The continuously increasing death toll at the Santa Anita racetrack has reached 30 this year, and now bans are starting to be handed out to trainers who aren’t following the safety measures recently put in place.
Even if they’re in the Racing Hall of Fame.
Jerry Hollendorfer banned from Santa Anita
According to the Los Angeles Times, 4-year-old gelding American Currency suffered a life-ending leg injury on the Santa Anita training track on Saturday, the 30th horse to die since the season began on Dec. 26.
The death seems to have caused the horse’s trainer, Jerry Hollendorfer, to reportedly be ordered out of Santa Anita and its sister track, the Golden Gate Fields.
A statement released by the Stronach Group, which owns the tracks, indicated the Hollendorfer was not observing the tracks’ new rules put in place to protect horses after the unusual spike in deaths earlier this year:
“Individuals who do not embrace the new rules and safety measures that put horse and rider safety above all else will have no place at any Stronach Group racetrack,” the company that owns Santa Anita and Golden Gate Fields, in Albany, Calif., said in a statement.
“We regret that Mr. Hollendorfer’s record in recent months at both Santa Anita and Golden Gate Fields has become increasingly challenging and does not match the level of safety and accountability we demand. Effective immediately, Mr. Hollendorfer is no longer welcome to stable, race or train his horses at any of our facilities.”
American Currency was the fourth horse of Hollendorfer’s to die at Santa Anita this year. Hollendorfer was inducted into the National Museum of Racing and Hall of Fame in 2011 and has been a member of the Southern California racing scene since the 1980s.
Hollendorfer defends record, calls ban premature
As you could imagine, Hollendorfer significantly disagrees with his ban from one of the biggest racetracks in the world.
Speaking with the Daily Racing Form, Hollendorfer said he was ordered by track management to vacate all 46 of his stalls on the Santa Anita backstretch within 72 hours. He was still figuring out how to do so at the time, but pointed to his long record of training horses to dispute the ban:
“I’m trying to work out a plan now,” Hollendorfer said in a telephone interview. “The only thing I have to say is every time anyone loses a horse, the whole backstretch loses. That’s the way everyone feels.
“I’ve been doing this for almost 40 years, and I’ve started more than 33,500 horses that have been under my care in my career. I haven’t, in my opinion, had that many problems.
“I’ve never been suspended or anything like that. I have a lot of employees that I want to take care of and who have families that depend me.
“I’m training over 100 horses right now. Santa Anita didn’t want me stay on the grounds. My opinion was that was a premature thing to do. I thought it was extreme. Now I have to step away for a while.”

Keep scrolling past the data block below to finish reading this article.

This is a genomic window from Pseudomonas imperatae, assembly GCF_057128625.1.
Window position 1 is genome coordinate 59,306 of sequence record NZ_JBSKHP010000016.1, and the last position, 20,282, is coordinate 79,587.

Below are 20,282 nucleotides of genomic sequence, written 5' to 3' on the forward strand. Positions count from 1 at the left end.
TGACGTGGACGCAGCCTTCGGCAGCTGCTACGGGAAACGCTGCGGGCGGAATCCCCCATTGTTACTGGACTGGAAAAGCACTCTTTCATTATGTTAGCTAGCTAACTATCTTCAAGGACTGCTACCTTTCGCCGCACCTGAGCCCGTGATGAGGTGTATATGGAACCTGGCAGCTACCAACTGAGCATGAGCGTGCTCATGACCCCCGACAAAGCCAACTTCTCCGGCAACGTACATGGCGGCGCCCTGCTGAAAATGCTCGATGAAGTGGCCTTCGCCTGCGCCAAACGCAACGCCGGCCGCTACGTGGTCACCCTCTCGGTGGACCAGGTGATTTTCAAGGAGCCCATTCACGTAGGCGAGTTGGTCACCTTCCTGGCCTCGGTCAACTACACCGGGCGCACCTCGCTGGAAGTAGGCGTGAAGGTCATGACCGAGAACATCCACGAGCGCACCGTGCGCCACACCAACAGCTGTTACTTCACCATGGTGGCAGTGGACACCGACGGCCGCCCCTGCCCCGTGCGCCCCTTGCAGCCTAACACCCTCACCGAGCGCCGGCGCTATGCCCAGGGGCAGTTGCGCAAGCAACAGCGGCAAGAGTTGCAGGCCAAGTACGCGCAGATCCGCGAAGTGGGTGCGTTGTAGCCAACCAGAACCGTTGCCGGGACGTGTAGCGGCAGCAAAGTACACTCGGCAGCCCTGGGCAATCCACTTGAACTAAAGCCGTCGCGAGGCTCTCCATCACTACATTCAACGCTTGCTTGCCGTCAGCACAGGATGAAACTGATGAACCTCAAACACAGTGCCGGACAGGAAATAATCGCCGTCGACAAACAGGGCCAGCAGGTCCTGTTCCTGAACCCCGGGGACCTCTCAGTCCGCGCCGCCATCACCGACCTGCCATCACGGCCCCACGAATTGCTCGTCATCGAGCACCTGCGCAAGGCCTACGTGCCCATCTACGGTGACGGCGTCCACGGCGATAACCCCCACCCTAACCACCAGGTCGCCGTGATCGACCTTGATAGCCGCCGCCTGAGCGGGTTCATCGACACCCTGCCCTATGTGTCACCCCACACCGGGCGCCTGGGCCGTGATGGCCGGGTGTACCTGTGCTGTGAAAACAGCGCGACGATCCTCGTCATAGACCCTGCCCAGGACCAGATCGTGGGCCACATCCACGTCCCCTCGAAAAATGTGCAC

In addition to the ban, all of Hollendorfer’s horses entered in races at Santa Anita on Saturday and Sunday were reportedly scratched by a panel of stewards and veterinarians.
Among the horses banned was Sneaking Out, a 4-5 favorite in the $200,000 Melair Stakes on Sunday.
Earlier in the year, the Santa Anita authorities imposed a litany of safety measures to protect horses when the spike in deaths first started drawing notice.
Among the new rules were a ban on race day medications, veterinary record transparency, workout approvals, a commitment to purchase state-of-the-art diagnostic equipment and a continuous review of the track’s dirt and turf surfaces. A ban on jockeys cropping their horses was also passed, but hasn’t been enacted yet.
Those measures appeared to do some good, as the track went six weeks without a death between March 31 and May 17. Unfortunately, six more horses have died since that streak.
The Santa Anita controversy continues
Even with Hollendorfer out and the safety measures enforced, very few are going to bet that the deaths at Santa Anita will subside anytime soon. In reality, that’s probably never going to happen, because semi-frequent horse deaths have always been a part of horse racing.
Just look at the death tallies at Santa Anita compiled by the California Horse Racing Board through the years, via KTLA:
2018: 37 (20 racing, 17 training)
2017: 54 (26 racing, 28 training)
2016: 57 (26 racing, 31 training)
2015: 39 (18 racing, 21 training)
2014: 45 (25 racing, 20 training)
2013: 36 (15 racing, 21 training)
2012: 59 (17 racing, 42 training)
2011: 30 (18 racing, 12 training)
2010: 34 (14 racing, 20 training)
2009: 33 (11 racing, 22 training)
2008: 38 (20 racing, 18 training)
Santa Anita’s awful, awful year hasn’t yet exceeded any of its yearly death totals in the last decade. The track is certainly on pace to see a high death toll this year, but we’re not seeing something surreal here. Just worse than usual.
That’s why animal rights activists don’t just want to see Santa Anita close its doors. That’s why the sports’ gamblers continue making bets despite not knowing if they’re about to see a horse suffer a fatal injury in front of them.
This is simply what the sport of horse racing is, and people are beginning to take notice.
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